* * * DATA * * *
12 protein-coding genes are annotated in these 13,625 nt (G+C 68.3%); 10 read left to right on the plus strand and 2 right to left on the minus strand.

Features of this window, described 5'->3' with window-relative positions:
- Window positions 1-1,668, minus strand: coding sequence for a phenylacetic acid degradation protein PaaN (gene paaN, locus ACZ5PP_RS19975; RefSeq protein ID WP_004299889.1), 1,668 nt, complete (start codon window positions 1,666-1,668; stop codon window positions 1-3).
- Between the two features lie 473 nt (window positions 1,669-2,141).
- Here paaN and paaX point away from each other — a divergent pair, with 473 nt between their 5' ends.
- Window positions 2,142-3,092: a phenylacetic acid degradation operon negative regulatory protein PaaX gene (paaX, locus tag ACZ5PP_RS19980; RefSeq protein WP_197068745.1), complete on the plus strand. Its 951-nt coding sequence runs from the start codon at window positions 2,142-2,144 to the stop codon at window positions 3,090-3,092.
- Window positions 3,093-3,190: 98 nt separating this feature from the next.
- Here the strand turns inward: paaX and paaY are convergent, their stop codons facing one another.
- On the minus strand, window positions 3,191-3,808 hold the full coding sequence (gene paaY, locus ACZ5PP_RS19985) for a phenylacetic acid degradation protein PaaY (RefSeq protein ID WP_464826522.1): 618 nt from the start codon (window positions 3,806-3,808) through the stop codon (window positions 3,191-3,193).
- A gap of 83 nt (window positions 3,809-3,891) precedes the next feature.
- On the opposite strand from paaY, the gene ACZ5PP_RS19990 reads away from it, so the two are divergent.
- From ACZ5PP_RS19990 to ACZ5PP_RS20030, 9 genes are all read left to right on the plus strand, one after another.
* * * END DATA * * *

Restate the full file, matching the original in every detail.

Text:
12 protein-coding genes are annotated in these 13,625 nt (G+C 68.3%); 10 read left to right on the plus strand and 2 right to left on the minus strand.

Features of this window, described 5'->3' with window-relative positions:
- Window positions 1-1,668, minus strand: coding sequence for a phenylacetic acid degradation protein PaaN (gene paaN, locus ACZ5PP_RS19975; RefSeq protein ID WP_004299889.1), 1,668 nt, complete (start codon window positions 1,666-1,668; stop codon window positions 1-3).
- Between the two features lie 473 nt (window positions 1,669-2,141).
- Here paaN and paaX point away from each other — a divergent pair, with 473 nt between their 5' ends.
- Window positions 2,142-3,092: a phenylacetic acid degradation operon negative regulatory protein PaaX gene (paaX, locus tag ACZ5PP_RS19980; RefSeq protein WP_197068745.1), complete on the plus strand. Its 951-nt coding sequence runs from the start codon at window positions 2,142-2,144 to the stop codon at window positions 3,090-3,092.
- Window positions 3,093-3,190: 98 nt separating this feature from the next.
- Here the strand turns inward: paaX and paaY are convergent, their stop codons facing one another.
- On the minus strand, window positions 3,191-3,808 hold the full coding sequence (gene paaY, locus ACZ5PP_RS19985) for a phenylacetic acid degradation protein PaaY (RefSeq protein ID WP_464826522.1): 618 nt from the start codon (window positions 3,806-3,808) through the stop codon (window positions 3,191-3,193).
- A gap of 83 nt (window positions 3,809-3,891) precedes the next feature.
- On the opposite strand from paaY, the gene ACZ5PP_RS19990 reads away from it, so the two are divergent.
- From ACZ5PP_RS19990 to ACZ5PP_RS20030, 9 genes are all read left to right on the plus strand, one after another.